This shoe is a tool for creating fast motion and every component has that in mind. Any time we talk forces or energy we have to think about potential and kinetic energy. Upon landing the force and energy that is getting transmitted through the foot is potential while the springing off the ground and creating forward movement is kinetic. Due to physics (MANY factors) the kinetic value is almost always lower than the potential value in humans. Components like these seen in the Adios Pro 2 though can help bridge that gap, though it does make the shoe much more specialized and niched for specific usage. 


Matt: The Adidas Adizero Adios Pro 2 works extremely well for my mechanics, even though I don't like soft shoes. The upper fits me well and the sole set up is incredibly fast and guided for someone like me. However, I have two major suggestions. The upper may need some slight readjusting. The heel, although great without the counter, needs a little more reinforcement to stop heel slippage. Additionally, the laces could be a bit thicker/flatter to reduce pressure on the top of the foot. Second, as much as I like the lateral bias at the rearfoot, others may not. It works very well for me (as did the original) and a lateral heel bevel makes sense given that most people land on the posterior lateral aspect. However, the lateral bias may need to be toned down a bit for the general public. I am very torn on this last part as it works well for me.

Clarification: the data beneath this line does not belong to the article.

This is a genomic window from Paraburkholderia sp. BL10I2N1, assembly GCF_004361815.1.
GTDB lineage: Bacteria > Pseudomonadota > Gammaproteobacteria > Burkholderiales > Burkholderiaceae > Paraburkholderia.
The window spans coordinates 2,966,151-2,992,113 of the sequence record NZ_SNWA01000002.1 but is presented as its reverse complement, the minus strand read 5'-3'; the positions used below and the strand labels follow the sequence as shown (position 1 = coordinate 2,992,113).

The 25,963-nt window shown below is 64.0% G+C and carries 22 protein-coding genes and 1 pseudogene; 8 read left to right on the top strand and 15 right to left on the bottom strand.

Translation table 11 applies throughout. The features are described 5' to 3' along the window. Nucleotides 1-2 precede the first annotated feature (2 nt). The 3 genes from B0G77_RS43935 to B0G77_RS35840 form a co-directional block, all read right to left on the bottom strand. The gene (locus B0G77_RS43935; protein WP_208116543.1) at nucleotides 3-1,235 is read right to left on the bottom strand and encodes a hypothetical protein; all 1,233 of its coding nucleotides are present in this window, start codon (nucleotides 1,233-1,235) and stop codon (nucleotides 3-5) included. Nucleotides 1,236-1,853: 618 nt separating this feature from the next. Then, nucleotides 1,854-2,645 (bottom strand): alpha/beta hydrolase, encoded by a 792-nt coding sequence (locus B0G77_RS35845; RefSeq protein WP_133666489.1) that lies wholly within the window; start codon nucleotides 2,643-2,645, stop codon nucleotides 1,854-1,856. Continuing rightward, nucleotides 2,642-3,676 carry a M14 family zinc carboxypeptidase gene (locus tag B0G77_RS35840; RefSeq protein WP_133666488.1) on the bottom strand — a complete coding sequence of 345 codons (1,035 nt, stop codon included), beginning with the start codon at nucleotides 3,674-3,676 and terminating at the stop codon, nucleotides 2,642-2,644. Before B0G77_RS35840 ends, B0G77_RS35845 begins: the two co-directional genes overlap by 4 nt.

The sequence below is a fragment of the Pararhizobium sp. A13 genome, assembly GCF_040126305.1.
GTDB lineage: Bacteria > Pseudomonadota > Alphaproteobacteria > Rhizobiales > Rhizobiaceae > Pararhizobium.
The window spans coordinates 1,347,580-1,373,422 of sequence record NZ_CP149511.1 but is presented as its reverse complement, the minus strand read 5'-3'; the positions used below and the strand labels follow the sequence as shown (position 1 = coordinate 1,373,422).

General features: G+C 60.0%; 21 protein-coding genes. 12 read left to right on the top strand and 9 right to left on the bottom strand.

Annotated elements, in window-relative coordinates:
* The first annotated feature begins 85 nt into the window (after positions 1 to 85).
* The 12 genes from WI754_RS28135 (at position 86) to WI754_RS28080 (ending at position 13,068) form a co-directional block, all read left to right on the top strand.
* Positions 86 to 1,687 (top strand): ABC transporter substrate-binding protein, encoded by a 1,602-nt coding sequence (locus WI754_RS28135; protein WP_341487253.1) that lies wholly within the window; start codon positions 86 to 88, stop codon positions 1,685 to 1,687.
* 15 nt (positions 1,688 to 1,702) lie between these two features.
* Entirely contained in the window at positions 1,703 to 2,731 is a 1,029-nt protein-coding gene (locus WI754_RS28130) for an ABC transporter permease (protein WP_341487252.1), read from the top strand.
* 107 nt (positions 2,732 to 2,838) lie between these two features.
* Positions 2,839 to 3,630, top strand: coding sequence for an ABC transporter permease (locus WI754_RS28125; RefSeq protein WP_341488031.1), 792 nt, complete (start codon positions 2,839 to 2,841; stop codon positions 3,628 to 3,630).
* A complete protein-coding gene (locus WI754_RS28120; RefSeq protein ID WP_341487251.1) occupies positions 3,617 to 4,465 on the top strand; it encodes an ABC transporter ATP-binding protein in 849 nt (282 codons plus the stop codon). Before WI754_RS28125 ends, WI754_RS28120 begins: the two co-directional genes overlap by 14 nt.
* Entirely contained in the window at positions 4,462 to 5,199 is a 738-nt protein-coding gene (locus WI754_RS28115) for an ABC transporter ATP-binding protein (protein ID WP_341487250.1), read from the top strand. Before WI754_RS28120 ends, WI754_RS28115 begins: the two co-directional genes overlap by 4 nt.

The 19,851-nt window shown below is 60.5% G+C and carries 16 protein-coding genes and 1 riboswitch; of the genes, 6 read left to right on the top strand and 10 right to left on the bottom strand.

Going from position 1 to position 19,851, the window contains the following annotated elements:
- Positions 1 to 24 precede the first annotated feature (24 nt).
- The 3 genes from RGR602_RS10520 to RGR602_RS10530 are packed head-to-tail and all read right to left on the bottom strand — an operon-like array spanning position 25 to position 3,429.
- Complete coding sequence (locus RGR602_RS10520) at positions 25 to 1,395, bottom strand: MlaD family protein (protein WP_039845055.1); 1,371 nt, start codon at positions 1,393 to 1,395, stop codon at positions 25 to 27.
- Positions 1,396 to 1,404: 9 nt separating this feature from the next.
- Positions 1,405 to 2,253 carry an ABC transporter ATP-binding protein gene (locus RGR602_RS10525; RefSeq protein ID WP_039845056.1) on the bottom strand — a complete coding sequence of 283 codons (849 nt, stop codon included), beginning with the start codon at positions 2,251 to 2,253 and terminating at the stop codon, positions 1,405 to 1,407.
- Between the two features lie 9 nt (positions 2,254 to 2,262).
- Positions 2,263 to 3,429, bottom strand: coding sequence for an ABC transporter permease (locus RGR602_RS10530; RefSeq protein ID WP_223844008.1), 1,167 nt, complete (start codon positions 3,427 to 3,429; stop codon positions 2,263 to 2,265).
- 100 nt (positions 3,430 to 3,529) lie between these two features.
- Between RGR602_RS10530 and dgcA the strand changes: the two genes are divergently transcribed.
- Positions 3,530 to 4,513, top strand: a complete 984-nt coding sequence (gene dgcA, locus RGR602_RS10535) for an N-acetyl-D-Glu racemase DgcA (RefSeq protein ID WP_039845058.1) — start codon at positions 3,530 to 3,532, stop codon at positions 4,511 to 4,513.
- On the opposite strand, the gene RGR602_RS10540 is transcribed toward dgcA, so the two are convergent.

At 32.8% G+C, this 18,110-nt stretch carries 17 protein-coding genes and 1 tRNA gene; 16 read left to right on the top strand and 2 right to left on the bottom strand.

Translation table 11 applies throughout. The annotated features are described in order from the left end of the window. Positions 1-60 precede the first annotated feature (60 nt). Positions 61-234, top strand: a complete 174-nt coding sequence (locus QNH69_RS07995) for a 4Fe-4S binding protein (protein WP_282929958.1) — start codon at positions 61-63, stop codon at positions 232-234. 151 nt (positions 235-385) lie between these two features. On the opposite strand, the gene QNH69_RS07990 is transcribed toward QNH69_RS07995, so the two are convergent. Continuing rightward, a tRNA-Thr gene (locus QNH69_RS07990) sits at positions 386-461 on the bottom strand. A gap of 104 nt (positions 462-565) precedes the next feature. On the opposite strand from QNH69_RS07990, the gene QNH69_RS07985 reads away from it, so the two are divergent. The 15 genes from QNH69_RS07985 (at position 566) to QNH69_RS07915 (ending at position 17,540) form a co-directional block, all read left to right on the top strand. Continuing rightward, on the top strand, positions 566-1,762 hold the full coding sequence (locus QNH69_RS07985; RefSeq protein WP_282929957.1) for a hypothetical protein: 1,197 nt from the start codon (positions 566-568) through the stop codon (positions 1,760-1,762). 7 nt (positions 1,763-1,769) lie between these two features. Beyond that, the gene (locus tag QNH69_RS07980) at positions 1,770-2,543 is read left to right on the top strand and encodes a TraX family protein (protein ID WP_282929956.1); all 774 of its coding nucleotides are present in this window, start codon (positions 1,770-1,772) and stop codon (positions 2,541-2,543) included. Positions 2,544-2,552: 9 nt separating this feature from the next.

David: I really like the Adidas Adios Pro 2. I do think the fit of the upper could be refined in length a little bit so that the risk of heel slippage can be lowered. I do think the heel bevel might be a little too extreme but I do appreciate them taking a stab at minimizing the time and braking forces associated with initial contact and loading response. Other than that this shoe is solid and one I am definitely considering racing in. 

Stacking up with the competition


Matt: The Adidas Adizero Adios Pro 2 is one of the top elite racing shoes for those looking to race distances from 10k to the marathon. This shoe returns incredibly refined, yet carrying over all the good things from the original. The Adios Pro 2 is a purely performance shoe for faster long runs, intervals, tempo runs and races. The sole is soft, yet the energy rods add stiffness that make the transitions fast. Those wanting an upper with a little more room in the forefoot but no heel counter will enjoy this shoe (just make sure you lace lock the heel). The heel bevel has a strong lateral bias, so those needing medial support will also enjoy this shoe. A max cushion racing flat that will be seen on many elite athletes this year, the Adidas Adizero Adios Pro 2 continues Adidas's legacy of elite distance racing shoes.